If it's a "steak party" where you want to be the star of the show making steaks on the grill, I'd slow smoke the whole roast to about 120°, then rest it. Then slice and sear over a HOT grill to the desired doneness. The steaks will be done quickly and those who desire medium rare ( as the Good Lord intended us to eat steaks) will be rewarded with a perfect edge to edge doneness and a juicy, flavorful steak. Those who like their steaks a little more done will benefit from more char on the outside as it will take longer to get the steaks up to temp. Everybody wins!
A pat of compound butter on top just before serving is never a bad idea either.
post #7 of 13

Having used Bearcarvers directions on doing more than one prime rib i can tell you that this is a great piece of meat to serve guest.

Smoking it as a whole piece gives you many options. The center part will be rarest and and for those who like it less rare you can sear it on a hot grill and in about a minute they will have it there way. Just my 2 cents.

 

Larry

post #8 of 13
Thread Starter 
I would like to try and eliminate the difference of temp in the center as much as possible.....do you think I should cook it in half?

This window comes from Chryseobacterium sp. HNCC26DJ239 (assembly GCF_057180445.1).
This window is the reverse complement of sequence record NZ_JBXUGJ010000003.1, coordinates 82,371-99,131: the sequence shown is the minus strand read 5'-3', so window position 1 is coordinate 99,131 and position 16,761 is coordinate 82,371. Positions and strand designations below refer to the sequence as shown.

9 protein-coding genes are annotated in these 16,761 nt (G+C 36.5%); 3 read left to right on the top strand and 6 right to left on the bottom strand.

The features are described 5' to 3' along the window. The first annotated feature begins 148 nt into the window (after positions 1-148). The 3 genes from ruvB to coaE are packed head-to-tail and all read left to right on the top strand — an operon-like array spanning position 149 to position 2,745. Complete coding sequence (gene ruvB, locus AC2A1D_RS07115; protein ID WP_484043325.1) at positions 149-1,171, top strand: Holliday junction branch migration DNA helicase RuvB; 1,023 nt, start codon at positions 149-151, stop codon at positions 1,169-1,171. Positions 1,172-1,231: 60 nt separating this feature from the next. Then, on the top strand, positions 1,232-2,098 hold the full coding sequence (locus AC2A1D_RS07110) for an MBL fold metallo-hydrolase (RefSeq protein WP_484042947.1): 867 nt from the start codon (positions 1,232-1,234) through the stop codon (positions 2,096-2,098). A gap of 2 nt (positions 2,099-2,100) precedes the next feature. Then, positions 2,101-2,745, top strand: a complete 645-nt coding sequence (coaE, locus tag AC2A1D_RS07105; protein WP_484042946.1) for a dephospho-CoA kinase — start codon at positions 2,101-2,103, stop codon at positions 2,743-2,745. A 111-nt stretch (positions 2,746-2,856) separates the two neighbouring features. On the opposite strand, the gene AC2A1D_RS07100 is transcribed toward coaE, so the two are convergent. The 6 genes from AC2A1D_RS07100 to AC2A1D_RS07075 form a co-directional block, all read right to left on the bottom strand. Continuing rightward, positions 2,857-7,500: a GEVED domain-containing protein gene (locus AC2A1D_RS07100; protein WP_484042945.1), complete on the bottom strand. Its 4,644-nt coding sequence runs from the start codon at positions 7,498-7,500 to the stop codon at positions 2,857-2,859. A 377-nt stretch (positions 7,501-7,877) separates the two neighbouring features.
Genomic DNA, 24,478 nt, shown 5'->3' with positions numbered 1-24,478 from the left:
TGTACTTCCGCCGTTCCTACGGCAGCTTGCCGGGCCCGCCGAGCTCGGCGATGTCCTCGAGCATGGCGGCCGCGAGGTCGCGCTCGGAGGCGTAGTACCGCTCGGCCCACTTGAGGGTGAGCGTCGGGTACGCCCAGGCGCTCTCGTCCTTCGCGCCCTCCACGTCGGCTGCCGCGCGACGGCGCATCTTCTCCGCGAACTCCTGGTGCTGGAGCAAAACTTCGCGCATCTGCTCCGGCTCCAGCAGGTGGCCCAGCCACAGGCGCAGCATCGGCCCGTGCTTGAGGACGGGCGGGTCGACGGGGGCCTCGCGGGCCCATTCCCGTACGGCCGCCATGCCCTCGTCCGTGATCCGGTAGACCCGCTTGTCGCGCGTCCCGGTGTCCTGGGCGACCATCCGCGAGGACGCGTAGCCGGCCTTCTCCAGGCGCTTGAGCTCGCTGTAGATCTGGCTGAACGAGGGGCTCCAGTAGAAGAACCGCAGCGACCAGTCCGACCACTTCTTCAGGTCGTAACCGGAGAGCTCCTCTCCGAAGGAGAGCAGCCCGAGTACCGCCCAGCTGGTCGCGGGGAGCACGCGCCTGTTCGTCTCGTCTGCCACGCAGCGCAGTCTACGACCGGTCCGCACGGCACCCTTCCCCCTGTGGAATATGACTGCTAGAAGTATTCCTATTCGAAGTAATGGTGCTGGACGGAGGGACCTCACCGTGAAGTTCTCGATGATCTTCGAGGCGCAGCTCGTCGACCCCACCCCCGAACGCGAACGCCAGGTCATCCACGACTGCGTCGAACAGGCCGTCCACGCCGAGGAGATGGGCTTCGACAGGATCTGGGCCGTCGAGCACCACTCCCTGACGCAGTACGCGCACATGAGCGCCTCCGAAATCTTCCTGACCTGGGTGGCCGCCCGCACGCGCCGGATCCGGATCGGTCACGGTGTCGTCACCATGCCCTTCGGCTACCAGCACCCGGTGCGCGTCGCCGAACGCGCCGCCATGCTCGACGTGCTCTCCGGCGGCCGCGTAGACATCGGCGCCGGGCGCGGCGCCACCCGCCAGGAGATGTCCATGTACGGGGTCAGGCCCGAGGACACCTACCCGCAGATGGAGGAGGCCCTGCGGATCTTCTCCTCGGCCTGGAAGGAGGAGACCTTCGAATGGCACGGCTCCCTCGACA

post #9 of 13
Quote:
Originally Posted by limpylegs View Post

I would like to try and eliminate the difference of temp in the center as much as possible.....do you think I should cook it in half?
Do you mean the "bullseye effect" where it's more and more done the closer you get to the outer edge? If so, then smoking at 225°-250° will pretty much eminate that even on the whole roast. No real need to cut it in half, unless it just makes it easier to handle. The shortest distance from center to edge determines the overall behavior in the smoker as to time versus temperature and cook times. On a ribeye that's about 3-4 inches, whether it's a five pounder or a twenty pounder.
post #10 of 13
Quote:
Originally Posted by Mdboatbum View Post

First off, welcome aboard! Ribeye, prime rib, standing rib roast or whatever you wanna call it is surprisingly forgiving as long as you don't overcook it. The timing doesn't change a whole lot with larger roasts since the circumference doesn't change. The larger roasts are just longer, so the thickness remains pretty much constant.